3. I agree, most major metropolitian areas of the US has something. I live in Fort Worth, and we have both LM and Bell here, as well as DFW Airport. DFW, with all of its roadway and taxiway bridges would be devistated in an earthquake (yes we have them, too but usually much smaller than other places). I grew up in Boston and there we had hurricanes and blizzards. There is a huge fault (sorry, I forgot the name) off the coasts of Oregon, Washington, and British Columbia that if it has an earthquake could kill hundreds of thousands and create a huge Tsunami. The Northwest US also has a number of active volcanos. California is another place with earthquake problems, and there is a lot of aviation manufactuers there, too.

    But none of these events happen every year, or even every ten or 20 years.

    The EU is not immune from natural disasters. They have many active volcanos, mostly in Italy, and have had devistating floods as recently as the North Sea Flood of 1953 that effected England, Belgium, and The Netherlands. Huge floods have also hit France and German in more recent years. Europe has also had tornados, wildfires, huge blizzards, and other natural disasters. But Europe’s biggest disasters are man made. Europe has had centuries of huge and costly wars, including two world wars in the last century, and wars recently in Kosovo. Will there ever be a major war in Europe again? Who knows? But they don’t have a very good track record. In contrast, there have been 3 major wars on US soil since we became an independent country, the Revolutionary War, the War of 1812, and the US Civil War. Since the US declaired its independance (4 July 1776), Europe has had the French Reveloution, 9 Nepoleonic Wars, a few Ottoman Wars, WWI, WWII, Spainish Civil War, the War in Kosovo, and others I have forgotten about.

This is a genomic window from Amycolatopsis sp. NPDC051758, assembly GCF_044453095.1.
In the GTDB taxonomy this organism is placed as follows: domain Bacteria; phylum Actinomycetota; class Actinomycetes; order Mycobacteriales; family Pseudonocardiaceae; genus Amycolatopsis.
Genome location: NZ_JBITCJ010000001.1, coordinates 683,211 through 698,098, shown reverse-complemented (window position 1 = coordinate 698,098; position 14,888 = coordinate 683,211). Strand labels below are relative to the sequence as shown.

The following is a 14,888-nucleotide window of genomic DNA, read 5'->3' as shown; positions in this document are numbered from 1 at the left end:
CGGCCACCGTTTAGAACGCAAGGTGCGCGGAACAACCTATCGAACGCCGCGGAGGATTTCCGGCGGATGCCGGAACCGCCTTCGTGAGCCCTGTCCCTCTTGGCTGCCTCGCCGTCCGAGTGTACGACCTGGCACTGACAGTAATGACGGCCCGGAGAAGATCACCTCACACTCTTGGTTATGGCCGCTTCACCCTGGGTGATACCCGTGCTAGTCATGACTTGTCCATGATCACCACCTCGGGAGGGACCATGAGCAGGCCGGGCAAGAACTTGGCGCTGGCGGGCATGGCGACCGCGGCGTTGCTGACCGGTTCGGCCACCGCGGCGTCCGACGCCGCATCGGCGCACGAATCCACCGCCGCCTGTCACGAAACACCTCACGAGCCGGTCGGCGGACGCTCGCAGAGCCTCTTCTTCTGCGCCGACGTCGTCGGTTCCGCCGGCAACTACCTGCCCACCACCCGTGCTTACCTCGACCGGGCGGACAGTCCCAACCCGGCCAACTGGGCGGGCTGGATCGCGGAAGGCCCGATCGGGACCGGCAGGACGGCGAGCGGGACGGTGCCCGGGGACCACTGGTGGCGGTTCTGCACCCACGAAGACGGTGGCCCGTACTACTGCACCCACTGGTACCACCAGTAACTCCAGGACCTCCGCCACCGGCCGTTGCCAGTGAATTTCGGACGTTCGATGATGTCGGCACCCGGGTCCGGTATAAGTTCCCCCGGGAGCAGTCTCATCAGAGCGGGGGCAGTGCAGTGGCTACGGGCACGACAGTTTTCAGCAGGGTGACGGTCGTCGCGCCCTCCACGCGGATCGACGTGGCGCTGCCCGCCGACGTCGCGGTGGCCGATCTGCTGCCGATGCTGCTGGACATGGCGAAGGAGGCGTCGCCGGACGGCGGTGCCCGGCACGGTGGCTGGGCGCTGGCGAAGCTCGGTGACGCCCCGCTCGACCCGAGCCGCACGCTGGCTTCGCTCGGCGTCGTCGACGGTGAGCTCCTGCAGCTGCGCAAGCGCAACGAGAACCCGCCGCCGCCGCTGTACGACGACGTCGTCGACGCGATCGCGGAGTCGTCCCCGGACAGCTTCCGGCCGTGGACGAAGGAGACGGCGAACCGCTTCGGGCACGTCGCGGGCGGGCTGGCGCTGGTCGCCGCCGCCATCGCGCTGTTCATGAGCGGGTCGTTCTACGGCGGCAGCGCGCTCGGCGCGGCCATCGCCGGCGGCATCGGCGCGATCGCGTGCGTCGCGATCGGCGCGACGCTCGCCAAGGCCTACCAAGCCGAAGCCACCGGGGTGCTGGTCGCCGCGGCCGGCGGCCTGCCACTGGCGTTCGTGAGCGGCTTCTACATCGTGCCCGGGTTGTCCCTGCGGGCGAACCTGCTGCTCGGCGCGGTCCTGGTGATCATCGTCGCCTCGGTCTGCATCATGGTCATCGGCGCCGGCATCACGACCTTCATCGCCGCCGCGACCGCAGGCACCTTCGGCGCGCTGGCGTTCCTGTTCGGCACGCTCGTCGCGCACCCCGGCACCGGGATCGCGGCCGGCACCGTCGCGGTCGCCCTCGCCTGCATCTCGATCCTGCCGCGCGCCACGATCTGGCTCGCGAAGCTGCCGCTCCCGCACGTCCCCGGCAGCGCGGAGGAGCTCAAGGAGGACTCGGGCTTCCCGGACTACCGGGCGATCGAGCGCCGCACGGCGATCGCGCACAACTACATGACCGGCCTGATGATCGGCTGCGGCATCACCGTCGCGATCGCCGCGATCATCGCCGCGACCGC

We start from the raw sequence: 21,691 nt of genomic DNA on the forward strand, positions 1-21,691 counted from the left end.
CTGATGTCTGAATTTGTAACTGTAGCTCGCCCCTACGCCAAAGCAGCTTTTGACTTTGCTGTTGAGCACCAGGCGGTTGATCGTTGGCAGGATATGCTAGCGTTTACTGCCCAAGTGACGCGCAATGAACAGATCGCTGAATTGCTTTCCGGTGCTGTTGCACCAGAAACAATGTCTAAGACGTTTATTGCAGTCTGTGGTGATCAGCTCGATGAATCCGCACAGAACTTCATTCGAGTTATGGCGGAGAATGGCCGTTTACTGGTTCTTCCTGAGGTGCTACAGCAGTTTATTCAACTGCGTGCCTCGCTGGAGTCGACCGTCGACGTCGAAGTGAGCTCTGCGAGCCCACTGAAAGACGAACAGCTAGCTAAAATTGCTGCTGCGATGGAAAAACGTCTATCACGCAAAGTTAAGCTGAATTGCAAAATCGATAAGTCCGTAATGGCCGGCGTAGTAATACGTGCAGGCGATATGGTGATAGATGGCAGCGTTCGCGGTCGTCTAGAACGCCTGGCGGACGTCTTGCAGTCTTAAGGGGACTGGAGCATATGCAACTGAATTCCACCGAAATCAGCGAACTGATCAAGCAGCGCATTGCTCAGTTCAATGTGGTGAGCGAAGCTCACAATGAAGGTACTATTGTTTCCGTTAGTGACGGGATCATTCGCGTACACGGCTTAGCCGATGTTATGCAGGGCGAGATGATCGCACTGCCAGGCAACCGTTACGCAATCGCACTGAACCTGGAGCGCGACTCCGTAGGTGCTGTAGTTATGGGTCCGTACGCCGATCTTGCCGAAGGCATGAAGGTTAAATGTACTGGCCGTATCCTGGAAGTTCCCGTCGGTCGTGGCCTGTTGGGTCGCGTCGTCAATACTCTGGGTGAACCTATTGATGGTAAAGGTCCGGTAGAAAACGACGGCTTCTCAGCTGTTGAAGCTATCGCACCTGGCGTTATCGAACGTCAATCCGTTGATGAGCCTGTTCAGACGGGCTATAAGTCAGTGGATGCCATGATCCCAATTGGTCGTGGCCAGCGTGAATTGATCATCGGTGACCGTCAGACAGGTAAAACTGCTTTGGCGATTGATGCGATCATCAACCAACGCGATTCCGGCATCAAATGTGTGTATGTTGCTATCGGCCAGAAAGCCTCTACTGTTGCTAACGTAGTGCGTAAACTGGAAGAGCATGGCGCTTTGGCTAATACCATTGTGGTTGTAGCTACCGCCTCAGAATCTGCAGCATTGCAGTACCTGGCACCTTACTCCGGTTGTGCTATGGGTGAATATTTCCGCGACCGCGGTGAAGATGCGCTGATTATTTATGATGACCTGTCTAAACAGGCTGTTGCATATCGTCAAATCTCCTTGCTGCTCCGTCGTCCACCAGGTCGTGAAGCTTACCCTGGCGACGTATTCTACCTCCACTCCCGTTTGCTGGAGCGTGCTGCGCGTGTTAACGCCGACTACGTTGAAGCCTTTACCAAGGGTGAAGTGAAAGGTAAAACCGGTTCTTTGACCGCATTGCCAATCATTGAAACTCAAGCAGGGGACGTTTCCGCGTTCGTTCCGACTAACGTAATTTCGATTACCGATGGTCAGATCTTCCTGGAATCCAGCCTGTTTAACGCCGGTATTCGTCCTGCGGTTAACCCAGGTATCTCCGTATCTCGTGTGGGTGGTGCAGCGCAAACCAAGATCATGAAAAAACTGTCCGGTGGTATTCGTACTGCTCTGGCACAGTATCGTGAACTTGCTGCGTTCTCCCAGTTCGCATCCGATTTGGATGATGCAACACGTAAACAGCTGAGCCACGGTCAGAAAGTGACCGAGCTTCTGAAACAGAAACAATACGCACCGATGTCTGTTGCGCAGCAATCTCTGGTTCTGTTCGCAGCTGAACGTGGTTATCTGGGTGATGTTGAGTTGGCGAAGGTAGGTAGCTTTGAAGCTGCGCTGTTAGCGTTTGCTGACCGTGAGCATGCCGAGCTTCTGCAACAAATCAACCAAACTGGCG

The March 2011 Earthquake and Tsunami that devistated Northern Japan set back much of the automoblie industry, not to mention their nuclear power plant industry. Most of their aviation industry was spared…..this time. China is no better than anyplace else for any industry and may be an even worse location than most.

    There is also something called ‘super volcanos’ (Yellowstone National Park has one, so does Napels, Italy) which if they erupt could cause a global disaster that could nearly wipe out all human life.

    So Boeing is vunable to natural disasters, but so is Airbus and just about every other industry. I have always said that no matter where you choose to live, everyplace has something that can kill you or ruin your way of life.

    No matter where you build your plant to manufacture everything from widgets to airplanes and ships, these occasional natural disaters are just the cost of doing business.

  4. It is interesting to see the EQ in the Atlantic. The US went in 2000 for a new national building code the International Building Code (some variation on adopting, CA didn’t adopt until ’09). It has required the East Coast to design for Earthquakes, although pretty small. A lot of whining – why do we need to design for earthquakes! We don’t have them. Now they will probably be quiet. A 5.8 is large enough that the next code will up the forces on the east coast.